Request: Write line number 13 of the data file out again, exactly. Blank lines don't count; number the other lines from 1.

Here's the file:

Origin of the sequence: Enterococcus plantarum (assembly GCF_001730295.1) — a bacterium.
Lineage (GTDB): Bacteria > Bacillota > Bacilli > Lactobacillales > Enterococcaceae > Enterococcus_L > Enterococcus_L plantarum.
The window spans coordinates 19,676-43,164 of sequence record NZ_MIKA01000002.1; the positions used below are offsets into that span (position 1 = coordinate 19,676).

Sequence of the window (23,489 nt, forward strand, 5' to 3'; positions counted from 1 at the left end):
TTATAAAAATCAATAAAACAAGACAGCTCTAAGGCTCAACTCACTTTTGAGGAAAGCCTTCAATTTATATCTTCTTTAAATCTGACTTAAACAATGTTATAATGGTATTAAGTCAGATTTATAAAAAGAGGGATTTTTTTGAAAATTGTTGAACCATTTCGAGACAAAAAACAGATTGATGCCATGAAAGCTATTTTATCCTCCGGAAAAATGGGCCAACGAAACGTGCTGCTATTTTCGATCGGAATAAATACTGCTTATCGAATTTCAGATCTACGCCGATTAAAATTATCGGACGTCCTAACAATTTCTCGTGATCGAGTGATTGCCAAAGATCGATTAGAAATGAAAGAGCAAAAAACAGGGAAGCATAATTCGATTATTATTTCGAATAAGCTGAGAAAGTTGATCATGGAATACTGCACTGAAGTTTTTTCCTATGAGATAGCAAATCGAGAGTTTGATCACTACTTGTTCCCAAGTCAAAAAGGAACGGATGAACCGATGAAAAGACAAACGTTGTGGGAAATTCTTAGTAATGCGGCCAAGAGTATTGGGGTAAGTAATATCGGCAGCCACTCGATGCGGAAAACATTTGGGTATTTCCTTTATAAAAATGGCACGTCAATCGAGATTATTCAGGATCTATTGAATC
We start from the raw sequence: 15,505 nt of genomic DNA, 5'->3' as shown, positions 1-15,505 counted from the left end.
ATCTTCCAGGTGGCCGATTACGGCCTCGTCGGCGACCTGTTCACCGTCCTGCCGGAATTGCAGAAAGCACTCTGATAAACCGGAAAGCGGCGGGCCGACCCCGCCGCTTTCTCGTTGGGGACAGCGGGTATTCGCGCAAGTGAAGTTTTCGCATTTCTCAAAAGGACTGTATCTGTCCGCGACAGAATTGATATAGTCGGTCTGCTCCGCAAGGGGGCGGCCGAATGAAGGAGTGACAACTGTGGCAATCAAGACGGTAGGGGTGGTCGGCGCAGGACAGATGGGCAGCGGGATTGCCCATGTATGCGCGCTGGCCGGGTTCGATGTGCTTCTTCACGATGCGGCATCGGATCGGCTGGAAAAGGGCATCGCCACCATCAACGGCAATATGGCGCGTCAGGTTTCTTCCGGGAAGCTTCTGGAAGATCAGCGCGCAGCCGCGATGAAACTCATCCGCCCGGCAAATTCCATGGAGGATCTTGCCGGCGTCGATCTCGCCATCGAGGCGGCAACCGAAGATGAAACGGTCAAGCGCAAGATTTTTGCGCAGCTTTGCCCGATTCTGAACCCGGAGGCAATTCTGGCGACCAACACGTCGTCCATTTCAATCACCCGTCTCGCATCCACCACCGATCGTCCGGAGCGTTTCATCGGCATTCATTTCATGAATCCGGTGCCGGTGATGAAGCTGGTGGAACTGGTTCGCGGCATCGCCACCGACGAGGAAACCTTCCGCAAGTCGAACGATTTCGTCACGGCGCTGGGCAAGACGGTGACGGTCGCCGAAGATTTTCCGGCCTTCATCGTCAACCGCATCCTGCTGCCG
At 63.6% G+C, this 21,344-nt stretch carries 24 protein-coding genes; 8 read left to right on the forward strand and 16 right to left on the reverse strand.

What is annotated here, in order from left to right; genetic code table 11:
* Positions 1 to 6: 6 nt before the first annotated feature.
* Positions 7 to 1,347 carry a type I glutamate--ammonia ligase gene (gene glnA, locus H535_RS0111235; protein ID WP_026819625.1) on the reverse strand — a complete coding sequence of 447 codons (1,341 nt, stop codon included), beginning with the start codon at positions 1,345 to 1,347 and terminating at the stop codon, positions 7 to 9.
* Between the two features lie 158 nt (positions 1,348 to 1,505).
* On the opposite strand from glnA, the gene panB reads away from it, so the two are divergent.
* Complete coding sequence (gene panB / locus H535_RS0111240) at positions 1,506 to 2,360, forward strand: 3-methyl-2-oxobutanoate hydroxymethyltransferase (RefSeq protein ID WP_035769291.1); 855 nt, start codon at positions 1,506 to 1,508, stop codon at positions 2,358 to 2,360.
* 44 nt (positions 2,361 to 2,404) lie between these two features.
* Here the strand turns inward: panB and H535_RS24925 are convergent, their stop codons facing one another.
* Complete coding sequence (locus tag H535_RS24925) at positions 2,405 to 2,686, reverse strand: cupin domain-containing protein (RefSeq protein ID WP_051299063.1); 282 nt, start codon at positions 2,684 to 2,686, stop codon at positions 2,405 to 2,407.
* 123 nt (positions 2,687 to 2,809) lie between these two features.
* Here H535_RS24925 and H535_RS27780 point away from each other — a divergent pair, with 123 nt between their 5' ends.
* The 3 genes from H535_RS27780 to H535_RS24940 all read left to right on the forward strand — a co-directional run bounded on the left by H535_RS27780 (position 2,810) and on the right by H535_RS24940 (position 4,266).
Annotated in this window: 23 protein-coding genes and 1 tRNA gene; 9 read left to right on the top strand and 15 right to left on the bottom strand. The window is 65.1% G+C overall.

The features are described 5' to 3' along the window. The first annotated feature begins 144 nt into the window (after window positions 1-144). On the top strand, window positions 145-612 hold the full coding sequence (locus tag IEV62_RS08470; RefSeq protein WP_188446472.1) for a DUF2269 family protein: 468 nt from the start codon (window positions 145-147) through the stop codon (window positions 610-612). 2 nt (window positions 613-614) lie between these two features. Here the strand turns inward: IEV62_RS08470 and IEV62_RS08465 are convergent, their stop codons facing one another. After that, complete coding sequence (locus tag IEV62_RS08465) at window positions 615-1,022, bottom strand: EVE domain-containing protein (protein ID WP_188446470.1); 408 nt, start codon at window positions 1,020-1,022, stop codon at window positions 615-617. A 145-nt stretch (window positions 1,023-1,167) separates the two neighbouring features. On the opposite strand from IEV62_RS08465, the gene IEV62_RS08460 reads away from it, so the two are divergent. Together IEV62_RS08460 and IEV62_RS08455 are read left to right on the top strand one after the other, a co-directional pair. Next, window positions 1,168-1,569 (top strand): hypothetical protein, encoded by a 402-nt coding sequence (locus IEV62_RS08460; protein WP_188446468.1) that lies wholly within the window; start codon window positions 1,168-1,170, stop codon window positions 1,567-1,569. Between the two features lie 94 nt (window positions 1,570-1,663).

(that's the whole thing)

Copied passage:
* On the opposite strand from glnA, the gene panB reads away from it, so the two are divergent.